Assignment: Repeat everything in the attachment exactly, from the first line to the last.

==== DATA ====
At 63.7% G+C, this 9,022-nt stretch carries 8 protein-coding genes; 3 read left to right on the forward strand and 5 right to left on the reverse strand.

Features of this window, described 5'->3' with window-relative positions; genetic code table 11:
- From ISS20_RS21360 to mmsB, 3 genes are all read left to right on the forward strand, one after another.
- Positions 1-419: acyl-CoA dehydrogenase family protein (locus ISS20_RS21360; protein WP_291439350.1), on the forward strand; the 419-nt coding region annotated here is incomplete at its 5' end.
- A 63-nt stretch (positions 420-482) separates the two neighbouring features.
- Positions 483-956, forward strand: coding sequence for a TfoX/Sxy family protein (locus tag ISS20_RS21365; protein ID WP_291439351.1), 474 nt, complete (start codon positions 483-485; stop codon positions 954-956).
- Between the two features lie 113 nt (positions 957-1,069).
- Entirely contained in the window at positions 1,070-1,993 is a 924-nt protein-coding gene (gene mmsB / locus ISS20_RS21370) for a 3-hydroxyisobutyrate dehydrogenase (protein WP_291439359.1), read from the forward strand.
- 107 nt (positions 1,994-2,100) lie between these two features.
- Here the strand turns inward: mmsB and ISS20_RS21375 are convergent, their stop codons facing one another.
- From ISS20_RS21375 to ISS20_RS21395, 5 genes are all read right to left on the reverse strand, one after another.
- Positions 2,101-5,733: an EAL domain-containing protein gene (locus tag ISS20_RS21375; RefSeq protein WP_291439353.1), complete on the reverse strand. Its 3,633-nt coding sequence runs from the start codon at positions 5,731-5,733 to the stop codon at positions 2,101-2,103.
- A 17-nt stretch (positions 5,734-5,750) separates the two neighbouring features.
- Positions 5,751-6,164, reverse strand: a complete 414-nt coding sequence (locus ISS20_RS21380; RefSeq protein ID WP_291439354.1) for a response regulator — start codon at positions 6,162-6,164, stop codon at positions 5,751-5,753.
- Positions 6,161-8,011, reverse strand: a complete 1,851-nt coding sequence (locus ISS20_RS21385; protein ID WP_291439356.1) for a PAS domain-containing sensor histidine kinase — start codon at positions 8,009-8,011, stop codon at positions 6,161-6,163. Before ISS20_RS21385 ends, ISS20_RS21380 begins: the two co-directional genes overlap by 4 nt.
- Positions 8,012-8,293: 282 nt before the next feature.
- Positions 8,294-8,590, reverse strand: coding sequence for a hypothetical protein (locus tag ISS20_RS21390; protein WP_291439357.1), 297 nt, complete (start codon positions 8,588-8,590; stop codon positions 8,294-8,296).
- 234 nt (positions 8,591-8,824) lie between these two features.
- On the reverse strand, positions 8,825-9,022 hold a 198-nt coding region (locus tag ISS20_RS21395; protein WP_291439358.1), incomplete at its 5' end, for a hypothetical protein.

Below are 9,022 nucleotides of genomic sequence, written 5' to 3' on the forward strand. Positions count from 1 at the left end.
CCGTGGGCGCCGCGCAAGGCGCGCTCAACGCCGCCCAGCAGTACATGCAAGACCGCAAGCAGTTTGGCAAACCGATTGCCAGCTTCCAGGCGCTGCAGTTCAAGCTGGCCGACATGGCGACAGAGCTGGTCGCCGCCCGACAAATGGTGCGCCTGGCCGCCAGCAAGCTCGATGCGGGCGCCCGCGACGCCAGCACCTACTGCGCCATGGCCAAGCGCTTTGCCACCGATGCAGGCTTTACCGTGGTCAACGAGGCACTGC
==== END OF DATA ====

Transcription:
At 63.7% G+C, this 9,022-nt stretch carries 8 protein-coding genes; 3 read left to right on the forward strand and 5 right to left on the reverse strand.

Features of this window, described 5'->3' with window-relative positions; genetic code table 11:
- From ISS20_RS21360 to mmsB, 3 genes are all read left to right on the forward strand, one after another.
- Positions 1-419: acyl-CoA dehydrogenase family protein (locus ISS20_RS21360; protein WP_291439350.1), on the forward strand; the 419-nt coding region annotated here is incomplete at its 5' end.
- A 63-nt stretch (positions 420-482) separates the two neighbouring features.
- Positions 483-956, forward strand: coding sequence for a TfoX/Sxy family protein (locus tag ISS20_RS21365; protein ID WP_291439351.1), 474 nt, complete (start codon positions 483-485; stop codon positions 954-956).
- Between the two features lie 113 nt (positions 957-1,069).
- Entirely contained in the window at positions 1,070-1,993 is a 924-nt protein-coding gene (gene mmsB / locus ISS20_RS21370) for a 3-hydroxyisobutyrate dehydrogenase (protein WP_291439359.1), read from the forward strand.
- 107 nt (positions 1,994-2,100) lie between these two features.
- Here the strand turns inward: mmsB and ISS20_RS21375 are convergent, their stop codons facing one another.
- From ISS20_RS21375 to ISS20_RS21395, 5 genes are all read right to left on the reverse strand, one after another.
- Positions 2,101-5,733: an EAL domain-containing protein gene (locus tag ISS20_RS21375; RefSeq protein WP_291439353.1), complete on the reverse strand. Its 3,633-nt coding sequence runs from the start codon at positions 5,731-5,733 to the stop codon at positions 2,101-2,103.
- A 17-nt stretch (positions 5,734-5,750) separates the two neighbouring features.
- Positions 5,751-6,164, reverse strand: a complete 414-nt coding sequence (locus ISS20_RS21380; RefSeq protein ID WP_291439354.1) for a response regulator — start codon at positions 6,162-6,164, stop codon at positions 5,751-5,753.
- Positions 6,161-8,011, reverse strand: a complete 1,851-nt coding sequence (locus ISS20_RS21385; protein ID WP_291439356.1) for a PAS domain-containing sensor histidine kinase — start codon at positions 8,009-8,011, stop codon at positions 6,161-6,163. Before ISS20_RS21385 ends, ISS20_RS21380 begins: the two co-directional genes overlap by 4 nt.
- Positions 8,012-8,293: 282 nt before the next feature.
- Positions 8,294-8,590, reverse strand: coding sequence for a hypothetical protein (locus tag ISS20_RS21390; protein WP_291439357.1), 297 nt, complete (start codon positions 8,588-8,590; stop codon positions 8,294-8,296).
- 234 nt (positions 8,591-8,824) lie between these two features.
- On the reverse strand, positions 8,825-9,022 hold a 198-nt coding region (locus tag ISS20_RS21395; protein WP_291439358.1), incomplete at its 5' end, for a hypothetical protein.

Below are 9,022 nucleotides of genomic sequence, written 5' to 3' on the forward strand. Positions count from 1 at the left end.
CCGTGGGCGCCGCGCAAGGCGCGCTCAACGCCGCCCAGCAGTACATGCAAGACCGCAAGCAGTTTGGCAAACCGATTGCCAGCTTCCAGGCGCTGCAGTTCAAGCTGGCCGACATGGCGACAGAGCTGGTCGCCGCCCGACAAATGGTGCGCCTGGCCGCCAGCAAGCTCGATGCGGGCGCCCGCGACGCCAGCACCTACTGCGCCATGGCCAAGCGCTTTGCCACCGATGCAGGCTTTACCGTGGTCAACGAGGCACTGC